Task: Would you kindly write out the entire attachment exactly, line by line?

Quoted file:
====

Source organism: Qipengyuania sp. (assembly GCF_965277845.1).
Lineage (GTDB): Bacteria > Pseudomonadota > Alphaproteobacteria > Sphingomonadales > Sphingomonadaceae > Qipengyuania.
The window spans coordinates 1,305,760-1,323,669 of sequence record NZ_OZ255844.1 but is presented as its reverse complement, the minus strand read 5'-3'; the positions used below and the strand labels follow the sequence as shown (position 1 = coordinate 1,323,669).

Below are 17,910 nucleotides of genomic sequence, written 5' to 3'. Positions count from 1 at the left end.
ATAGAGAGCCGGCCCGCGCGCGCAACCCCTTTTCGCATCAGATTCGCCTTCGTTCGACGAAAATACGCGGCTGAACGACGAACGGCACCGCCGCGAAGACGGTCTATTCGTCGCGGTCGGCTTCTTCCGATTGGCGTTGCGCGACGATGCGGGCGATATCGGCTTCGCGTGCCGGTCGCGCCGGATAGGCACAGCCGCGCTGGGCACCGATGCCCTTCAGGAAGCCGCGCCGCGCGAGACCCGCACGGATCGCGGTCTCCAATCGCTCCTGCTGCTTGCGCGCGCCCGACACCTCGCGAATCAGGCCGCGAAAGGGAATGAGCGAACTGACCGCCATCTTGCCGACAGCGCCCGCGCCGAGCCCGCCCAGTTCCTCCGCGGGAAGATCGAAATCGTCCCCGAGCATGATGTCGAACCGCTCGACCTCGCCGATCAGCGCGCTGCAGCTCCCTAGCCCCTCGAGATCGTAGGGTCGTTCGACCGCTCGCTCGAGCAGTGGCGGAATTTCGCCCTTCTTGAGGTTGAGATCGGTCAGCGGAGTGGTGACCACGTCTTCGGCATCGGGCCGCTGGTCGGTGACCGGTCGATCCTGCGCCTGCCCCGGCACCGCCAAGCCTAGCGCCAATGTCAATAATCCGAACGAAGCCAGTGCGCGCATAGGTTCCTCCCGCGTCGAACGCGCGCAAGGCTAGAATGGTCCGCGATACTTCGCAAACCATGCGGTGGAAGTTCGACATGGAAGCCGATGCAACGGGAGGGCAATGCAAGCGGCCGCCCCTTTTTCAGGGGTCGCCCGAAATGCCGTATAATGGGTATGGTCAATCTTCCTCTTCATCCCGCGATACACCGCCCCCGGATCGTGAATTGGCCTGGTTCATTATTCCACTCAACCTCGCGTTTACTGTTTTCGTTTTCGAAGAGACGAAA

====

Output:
Source organism: Qipengyuania sp. (assembly GCF_965277845.1).
Lineage (GTDB): Bacteria > Pseudomonadota > Alphaproteobacteria > Sphingomonadales > Sphingomonadaceae > Qipengyuania.
The window spans coordinates 1,305,760-1,323,669 of sequence record NZ_OZ255844.1 but is presented as its reverse complement, the minus strand read 5'-3'; the positions used below and the strand labels follow the sequence as shown (position 1 = coordinate 1,323,669).

Below are 17,910 nucleotides of genomic sequence, written 5' to 3'. Positions count from 1 at the left end.
ATAGAGAGCCGGCCCGCGCGCGCAACCCCTTTTCGCATCAGATTCGCCTTCGTTCGACGAAAATACGCGGCTGAACGACGAACGGCACCGCCGCGAAGACGGTCTATTCGTCGCGGTCGGCTTCTTCCGATTGGCGTTGCGCGACGATGCGGGCGATATCGGCTTCGCGTGCCGGTCGCGCCGGATAGGCACAGCCGCGCTGGGCACCGATGCCCTTCAGGAAGCCGCGCCGCGCGAGACCCGCACGGATCGCGGTCTCCAATCGCTCCTGCTGCTTGCGCGCGCCCGACACCTCGCGAATCAGGCCGCGAAAGGGAATGAGCGAACTGACCGCCATCTTGCCGACAGCGCCCGCGCCGAGCCCGCCCAGTTCCTCCGCGGGAAGATCGAAATCGTCCCCGAGCATGATGTCGAACCGCTCGACCTCGCCGATCAGCGCGCTGCAGCTCCCTAGCCCCTCGAGATCGTAGGGTCGTTCGACCGCTCGCTCGAGCAGTGGCGGAATTTCGCCCTTCTTGAGGTTGAGATCGGTCAGCGGAGTGGTGACCACGTCTTCGGCATCGGGCCGCTGGTCGGTGACCGGTCGATCCTGCGCCTGCCCCGGCACCGCCAAGCCTAGCGCCAATGTCAATAATCCGAACGAAGCCAGTGCGCGCATAGGTTCCTCCCGCGTCGAACGCGCGCAAGGCTAGAATGGTCCGCGATACTTCGCAAACCATGCGGTGGAAGTTCGACATGGAAGCCGATGCAACGGGAGGGCAATGCAAGCGGCCGCCCCTTTTTCAGGGGTCGCCCGAAATGCCGTATAATGGGTATGGTCAATCTTCCTCTTCATCCCGCGATACACCGCCCCCGGATCGTGAATTGGCCTGGTTCATTATTCCACTCAACCTCGCGTTTACTGTTTTCGTTTTCGAAGAGACGAAA